The rest of the “high-level” renderings can be found in a Metro article here. The quality and depth rivals the picture above.

Simple words such as “picnic” apparently are beyond the spelling ability of these folks doing this fine study and they depict nude sunbathers in the pictures too (not well drawn unfortunately).

There really is little more to be said about this. It is just another gross example of finite city of Calgary tax dollars being wasted on the whimsical notions of a city councillor. I really wonder what the tendering process is (if any) to do these six figure studies that take a year to draw stick people.

Just wanted to document this beauty so people have yet another thing to point at when Nenshi and his Flakey Four allies on Calgary city council (Druh Farrell, Brian Pincott, Evan Woolley and of course Gian-Carlo Carra) try to claim that we need to keep imposing record high property tax increases as there simply is no waste to be cut in city hall.

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Going Postal! Brian Pincott burning tax dollars in Calgary to fight progress.

postal

As we see Calgary’s city council pleading poverty while they slam Calgary with year after year of record tax and fee increases, we also see council members pissing tax dollars down the drain on pointless pet projects and studies.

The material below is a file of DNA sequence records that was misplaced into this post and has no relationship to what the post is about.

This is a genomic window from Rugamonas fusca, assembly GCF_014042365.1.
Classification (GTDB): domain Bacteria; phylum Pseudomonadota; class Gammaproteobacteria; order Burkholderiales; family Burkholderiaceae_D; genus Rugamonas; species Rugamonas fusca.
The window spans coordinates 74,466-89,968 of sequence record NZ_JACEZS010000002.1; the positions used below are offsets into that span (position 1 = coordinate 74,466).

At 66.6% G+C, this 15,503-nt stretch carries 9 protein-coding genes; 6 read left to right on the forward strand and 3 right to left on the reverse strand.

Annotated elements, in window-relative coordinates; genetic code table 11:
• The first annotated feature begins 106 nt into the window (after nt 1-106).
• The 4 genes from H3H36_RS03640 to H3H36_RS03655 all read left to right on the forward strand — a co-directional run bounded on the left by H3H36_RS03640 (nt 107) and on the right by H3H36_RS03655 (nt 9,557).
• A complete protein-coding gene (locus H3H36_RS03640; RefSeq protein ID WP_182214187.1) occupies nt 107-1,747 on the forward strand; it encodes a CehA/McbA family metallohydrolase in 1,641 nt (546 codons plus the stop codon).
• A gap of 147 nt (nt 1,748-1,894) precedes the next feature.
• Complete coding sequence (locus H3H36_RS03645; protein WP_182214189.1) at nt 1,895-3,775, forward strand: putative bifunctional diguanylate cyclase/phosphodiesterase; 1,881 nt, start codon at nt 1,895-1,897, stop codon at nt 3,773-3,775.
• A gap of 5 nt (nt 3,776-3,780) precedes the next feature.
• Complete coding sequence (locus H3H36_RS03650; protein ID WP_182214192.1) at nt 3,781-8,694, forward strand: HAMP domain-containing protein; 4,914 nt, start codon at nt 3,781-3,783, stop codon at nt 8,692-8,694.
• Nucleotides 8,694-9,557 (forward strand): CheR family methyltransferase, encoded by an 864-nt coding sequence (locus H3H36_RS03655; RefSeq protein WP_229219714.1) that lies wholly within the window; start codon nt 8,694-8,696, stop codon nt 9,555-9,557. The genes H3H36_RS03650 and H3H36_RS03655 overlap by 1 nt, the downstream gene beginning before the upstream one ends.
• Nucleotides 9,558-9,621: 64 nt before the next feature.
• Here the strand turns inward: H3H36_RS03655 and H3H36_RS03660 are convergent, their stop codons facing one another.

It is old news that Canada Post will be eliminating door to door home delivery in the very near future. The crown corporation has been bleeding red ink as the demand for home letter mail withers away due to advancements in modern communications. Just as pasteurization and modern refrigeration removed the need for a milk-man to deliver dairy products to our doors, the internet has eliminated the need to have a person deliver mail to our doors. Bill payments are predominantly automated and communications are now electronic.

Canada Post began moving towards community mail boxes rather than home delivery 30 years ago. Most of Calgary’s new districts have never had home mail delivery and they are served perfectly fine in getting their junk mail at nearby community boxes. It is a proven means of mail delivery and there really is little need to study further.

But wait!!! Who is this White Knight riding to the rescue of the fast-disappearing unionized postal carrier??

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Yes, it is none other than Calgary city councillor Brian Pincott. Pincott has a well-earned reputation as a fool who loves to waste tax dollars on things outside of council jurisdiction such as wasting countless dollars trying to  ban types of soup. Pincott also wants to ban homeowners from cutting their own trees or having fire pits and wants to tell you what kind of lights you can turn on. I guess we should not be surprised when we see that Pincott wants to try to protect an utterly obsolete line of work. Perhaps Brian will spend tax dollars studying Calgary’s loss of blacksmiths next.